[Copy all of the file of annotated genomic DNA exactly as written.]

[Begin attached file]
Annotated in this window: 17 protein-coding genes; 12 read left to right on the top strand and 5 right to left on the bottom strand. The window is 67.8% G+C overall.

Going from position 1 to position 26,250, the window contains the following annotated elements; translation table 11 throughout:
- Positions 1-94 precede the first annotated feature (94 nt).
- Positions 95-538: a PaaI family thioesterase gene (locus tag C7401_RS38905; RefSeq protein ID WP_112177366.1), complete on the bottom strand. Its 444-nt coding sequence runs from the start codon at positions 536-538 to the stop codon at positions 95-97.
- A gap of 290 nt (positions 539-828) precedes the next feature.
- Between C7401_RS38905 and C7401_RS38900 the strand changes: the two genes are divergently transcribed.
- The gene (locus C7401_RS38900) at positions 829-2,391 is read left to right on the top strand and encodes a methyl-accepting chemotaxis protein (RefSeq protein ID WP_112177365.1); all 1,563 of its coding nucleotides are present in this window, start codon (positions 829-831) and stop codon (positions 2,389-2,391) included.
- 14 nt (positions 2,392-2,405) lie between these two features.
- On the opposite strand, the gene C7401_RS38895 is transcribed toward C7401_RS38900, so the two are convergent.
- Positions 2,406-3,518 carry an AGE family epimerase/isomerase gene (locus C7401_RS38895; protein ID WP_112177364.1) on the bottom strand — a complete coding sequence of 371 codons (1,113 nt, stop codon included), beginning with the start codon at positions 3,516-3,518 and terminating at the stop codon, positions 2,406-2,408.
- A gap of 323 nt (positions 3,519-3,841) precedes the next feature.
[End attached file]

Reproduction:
Annotated in this window: 17 protein-coding genes; 12 read left to right on the top strand and 5 right to left on the bottom strand. The window is 67.8% G+C overall.

Going from position 1 to position 26,250, the window contains the following annotated elements; translation table 11 throughout:
- Positions 1-94 precede the first annotated feature (94 nt).
- Positions 95-538: a PaaI family thioesterase gene (locus tag C7401_RS38905; RefSeq protein ID WP_112177366.1), complete on the bottom strand. Its 444-nt coding sequence runs from the start codon at positions 536-538 to the stop codon at positions 95-97.
- A gap of 290 nt (positions 539-828) precedes the next feature.
- Between C7401_RS38905 and C7401_RS38900 the strand changes: the two genes are divergently transcribed.
- The gene (locus C7401_RS38900) at positions 829-2,391 is read left to right on the top strand and encodes a methyl-accepting chemotaxis protein (RefSeq protein ID WP_112177365.1); all 1,563 of its coding nucleotides are present in this window, start codon (positions 829-831) and stop codon (positions 2,389-2,391) included.
- 14 nt (positions 2,392-2,405) lie between these two features.
- On the opposite strand, the gene C7401_RS38895 is transcribed toward C7401_RS38900, so the two are convergent.
- Positions 2,406-3,518 carry an AGE family epimerase/isomerase gene (locus C7401_RS38895; protein ID WP_112177364.1) on the bottom strand — a complete coding sequence of 371 codons (1,113 nt, stop codon included), beginning with the start codon at positions 3,516-3,518 and terminating at the stop codon, positions 2,406-2,408.
- A gap of 323 nt (positions 3,519-3,841) precedes the next feature.